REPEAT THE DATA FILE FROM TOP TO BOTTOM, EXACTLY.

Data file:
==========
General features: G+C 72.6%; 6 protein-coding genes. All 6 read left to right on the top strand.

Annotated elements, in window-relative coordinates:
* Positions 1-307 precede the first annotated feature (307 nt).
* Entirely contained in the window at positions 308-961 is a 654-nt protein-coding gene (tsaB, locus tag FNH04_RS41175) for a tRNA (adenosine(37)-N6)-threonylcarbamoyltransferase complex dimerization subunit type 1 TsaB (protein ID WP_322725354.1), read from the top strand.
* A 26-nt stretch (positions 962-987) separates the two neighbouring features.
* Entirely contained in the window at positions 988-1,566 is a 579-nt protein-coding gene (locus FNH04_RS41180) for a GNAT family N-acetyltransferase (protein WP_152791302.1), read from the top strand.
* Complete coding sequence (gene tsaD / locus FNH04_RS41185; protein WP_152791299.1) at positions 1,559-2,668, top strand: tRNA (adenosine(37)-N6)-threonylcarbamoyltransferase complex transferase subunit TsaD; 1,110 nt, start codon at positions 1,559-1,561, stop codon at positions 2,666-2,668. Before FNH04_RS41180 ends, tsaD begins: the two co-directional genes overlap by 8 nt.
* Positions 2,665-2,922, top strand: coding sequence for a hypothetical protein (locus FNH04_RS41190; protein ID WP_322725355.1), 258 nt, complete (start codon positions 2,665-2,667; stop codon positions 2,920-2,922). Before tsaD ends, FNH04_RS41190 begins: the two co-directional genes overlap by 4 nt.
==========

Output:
General features: G+C 72.6%; 6 protein-coding genes. All 6 read left to right on the top strand.

Annotated elements, in window-relative coordinates:
* Positions 1-307 precede the first annotated feature (307 nt).
* Entirely contained in the window at positions 308-961 is a 654-nt protein-coding gene (tsaB, locus tag FNH04_RS41175) for a tRNA (adenosine(37)-N6)-threonylcarbamoyltransferase complex dimerization subunit type 1 TsaB (protein ID WP_322725354.1), read from the top strand.
* A 26-nt stretch (positions 962-987) separates the two neighbouring features.
* Entirely contained in the window at positions 988-1,566 is a 579-nt protein-coding gene (locus FNH04_RS41180) for a GNAT family N-acetyltransferase (protein WP_152791302.1), read from the top strand.
* Complete coding sequence (gene tsaD / locus FNH04_RS41185; protein WP_152791299.1) at positions 1,559-2,668, top strand: tRNA (adenosine(37)-N6)-threonylcarbamoyltransferase complex transferase subunit TsaD; 1,110 nt, start codon at positions 1,559-1,561, stop codon at positions 2,666-2,668. Before FNH04_RS41180 ends, tsaD begins: the two co-directional genes overlap by 8 nt.
* Positions 2,665-2,922, top strand: coding sequence for a hypothetical protein (locus FNH04_RS41190; protein ID WP_322725355.1), 258 nt, complete (start codon positions 2,665-2,667; stop codon positions 2,920-2,922). Before tsaD ends, FNH04_RS41190 begins: the two co-directional genes overlap by 4 nt.